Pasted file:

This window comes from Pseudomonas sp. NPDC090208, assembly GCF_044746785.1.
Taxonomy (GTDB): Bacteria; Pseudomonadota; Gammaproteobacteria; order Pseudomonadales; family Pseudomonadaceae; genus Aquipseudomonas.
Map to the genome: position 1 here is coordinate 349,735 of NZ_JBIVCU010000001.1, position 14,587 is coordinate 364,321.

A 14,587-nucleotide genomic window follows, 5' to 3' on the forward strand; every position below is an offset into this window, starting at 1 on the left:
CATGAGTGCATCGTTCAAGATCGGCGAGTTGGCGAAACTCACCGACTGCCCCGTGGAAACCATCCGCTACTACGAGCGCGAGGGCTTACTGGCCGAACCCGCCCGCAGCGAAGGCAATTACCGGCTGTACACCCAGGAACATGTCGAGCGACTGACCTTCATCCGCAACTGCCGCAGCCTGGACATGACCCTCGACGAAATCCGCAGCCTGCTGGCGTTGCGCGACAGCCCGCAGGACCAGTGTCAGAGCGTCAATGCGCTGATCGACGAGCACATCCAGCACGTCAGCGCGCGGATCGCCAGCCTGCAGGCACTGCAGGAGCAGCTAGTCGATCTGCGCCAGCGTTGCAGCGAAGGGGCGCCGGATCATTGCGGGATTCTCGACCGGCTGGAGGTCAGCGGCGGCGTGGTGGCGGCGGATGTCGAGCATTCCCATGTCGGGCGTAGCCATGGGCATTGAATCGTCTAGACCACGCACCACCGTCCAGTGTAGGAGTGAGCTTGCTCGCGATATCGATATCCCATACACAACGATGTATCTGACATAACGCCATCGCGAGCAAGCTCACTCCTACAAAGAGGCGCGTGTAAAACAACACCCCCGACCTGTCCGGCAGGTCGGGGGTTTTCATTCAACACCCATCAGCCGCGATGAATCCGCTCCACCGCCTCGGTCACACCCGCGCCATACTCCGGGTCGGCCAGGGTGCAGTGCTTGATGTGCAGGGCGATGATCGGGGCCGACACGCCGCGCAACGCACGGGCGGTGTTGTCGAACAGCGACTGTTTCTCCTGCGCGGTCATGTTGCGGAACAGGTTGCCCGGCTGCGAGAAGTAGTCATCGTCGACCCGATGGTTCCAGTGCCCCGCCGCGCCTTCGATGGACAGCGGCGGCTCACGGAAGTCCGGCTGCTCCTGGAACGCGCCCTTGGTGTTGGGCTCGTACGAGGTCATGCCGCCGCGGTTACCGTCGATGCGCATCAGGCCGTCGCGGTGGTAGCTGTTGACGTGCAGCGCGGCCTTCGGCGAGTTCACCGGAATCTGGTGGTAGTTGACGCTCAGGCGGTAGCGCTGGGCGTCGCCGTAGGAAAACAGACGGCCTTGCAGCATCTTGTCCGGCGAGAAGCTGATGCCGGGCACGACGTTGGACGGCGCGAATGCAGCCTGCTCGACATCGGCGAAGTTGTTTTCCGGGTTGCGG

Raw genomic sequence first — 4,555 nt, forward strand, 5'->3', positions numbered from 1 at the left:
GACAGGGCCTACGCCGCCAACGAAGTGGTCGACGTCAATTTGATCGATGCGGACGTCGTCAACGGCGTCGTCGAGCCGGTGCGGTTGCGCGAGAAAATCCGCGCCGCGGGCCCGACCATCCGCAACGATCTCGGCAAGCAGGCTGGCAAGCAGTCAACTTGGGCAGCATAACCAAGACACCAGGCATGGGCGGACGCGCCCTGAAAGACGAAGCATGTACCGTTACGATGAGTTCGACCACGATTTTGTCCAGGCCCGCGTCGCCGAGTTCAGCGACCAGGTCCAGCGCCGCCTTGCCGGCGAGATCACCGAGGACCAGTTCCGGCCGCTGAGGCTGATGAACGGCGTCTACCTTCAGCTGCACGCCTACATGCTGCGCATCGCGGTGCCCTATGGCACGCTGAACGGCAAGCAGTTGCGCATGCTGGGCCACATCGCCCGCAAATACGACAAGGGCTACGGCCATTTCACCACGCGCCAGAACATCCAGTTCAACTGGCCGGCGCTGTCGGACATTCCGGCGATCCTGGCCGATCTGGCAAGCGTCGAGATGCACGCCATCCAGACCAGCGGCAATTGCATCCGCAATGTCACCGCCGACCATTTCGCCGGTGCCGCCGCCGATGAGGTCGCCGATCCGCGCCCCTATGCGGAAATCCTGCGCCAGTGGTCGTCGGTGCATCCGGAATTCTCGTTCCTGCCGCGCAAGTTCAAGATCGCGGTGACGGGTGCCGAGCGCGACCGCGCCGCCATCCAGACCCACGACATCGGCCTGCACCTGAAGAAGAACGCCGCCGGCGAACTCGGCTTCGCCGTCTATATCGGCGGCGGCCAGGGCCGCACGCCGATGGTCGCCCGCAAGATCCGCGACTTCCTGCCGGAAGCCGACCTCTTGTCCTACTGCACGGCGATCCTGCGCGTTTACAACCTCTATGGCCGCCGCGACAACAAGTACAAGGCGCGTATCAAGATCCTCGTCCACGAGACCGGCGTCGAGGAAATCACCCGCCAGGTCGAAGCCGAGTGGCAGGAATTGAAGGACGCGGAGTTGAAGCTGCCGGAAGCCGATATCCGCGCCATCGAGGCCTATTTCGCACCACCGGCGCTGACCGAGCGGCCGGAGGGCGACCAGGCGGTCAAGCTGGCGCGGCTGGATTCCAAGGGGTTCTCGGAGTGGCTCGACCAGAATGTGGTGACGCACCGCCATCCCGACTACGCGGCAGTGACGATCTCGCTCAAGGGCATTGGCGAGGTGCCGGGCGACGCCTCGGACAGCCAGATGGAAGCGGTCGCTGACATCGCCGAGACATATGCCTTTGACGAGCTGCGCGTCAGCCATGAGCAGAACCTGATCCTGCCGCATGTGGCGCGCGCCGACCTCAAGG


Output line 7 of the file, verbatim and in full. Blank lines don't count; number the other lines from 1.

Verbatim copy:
GACAGGGCCTACGCCGCCAACGAAGTGGTCGACGTCAATTTGATCGATGCGGACGTCGTCAACGGCGTCGTCGAGCCGGTGCGGTTGCGCGAGAAAATCCGCGCCGCGGGCCCGACCATCCGCAACGATCTCGGCAAGCAGGCTGGCAAGCAGTCAACTTGGGCAGCATAACCAAGACACCAGGCATGGGCGGACGCGCCCTGAAAGACGAAGCATGTACCGTTACGATGAGTTCGACCACGATTTTGTCCAGGCCCGCGTCGCCGAGTTCAGCGACCAGGTCCAGCGCCGCCTTGCCGGCGAGATCACCGAGGACCAGTTCCGGCCGCTGAGGCTGATGAACGGCGTCTACCTTCAGCTGCACGCCTACATGCTGCGCATCGCGGTGCCCTATGGCACGCTGAACGGCAAGCAGTTGCGCATGCTGGGCCACATCGCCCGCAAATACGACAAGGGCTACGGCCATTTCACCACGCGCCAGAACATCCAGTTCAACTGGCCGGCGCTGTCGGACATTCCGGCGATCCTGGCCGATCTGGCAAGCGTCGAGATGCACGCCATCCAGACCAGCGGCAATTGCATCCGCAATGTCACCGCCGACCATTTCGCCGGTGCCGCCGCCGATGAGGTCGCCGATCCGCGCCCCTATGCGGAAATCCTGCGCCAGTGGTCGTCGGTGCATCCGGAATTCTCGTTCCTGCCGCGCAAGTTCAAGATCGCGGTGACGGGTGCCGAGCGCGACCGCGCCGCCATCCAGACCCACGACATCGGCCTGCACCTGAAGAAGAACGCCGCCGGCGAACTCGGCTTCGCCGTCTATATCGGCGGCGGCCAGGGCCGCACGCCGATGGTCGCCCGCAAGATCCGCGACTTCCTGCCGGAAGCCGACCTCTTGTCCTACTGCACGGCGATCCTGCGCGTTTACAACCTCTATGGCCGCCGCGACAACAAGTACAAGGCGCGTATCAAGATCCTCGTCCACGAGACCGGCGTCGAGGAAATCACCCGCCAGGTCGAAGCCGAGTGGCAGGAATTGAAGGACGCGGAGTTGAAGCTGCCGGAAGCCGATATCCGCGCCATCGAGGCCTATTTCGCACCACCGGCGCTGACCGAGCGGCCGGAGGGCGACCAGGCGGTCAAGCTGGCGCGGCTGGATTCCAAGGGGTTCTCGGAGTGGCTCGACCAGAATGTGGTGACGCACCGCCATCCCGACTACGCGGCAGTGACGATCTCGCTCAAGGGCATTGGCGAGGTGCCGGGCGACGCCTCGGACAGCCAGATGGAAGCGGTCGCTGACATCGCCGAGACATATGCCTTTGACGAGCTGCGCGTCAGCCATGAGCAGAACCTGATCCTGCCGCATGTGGCGCGCGCCGACCTCAAGG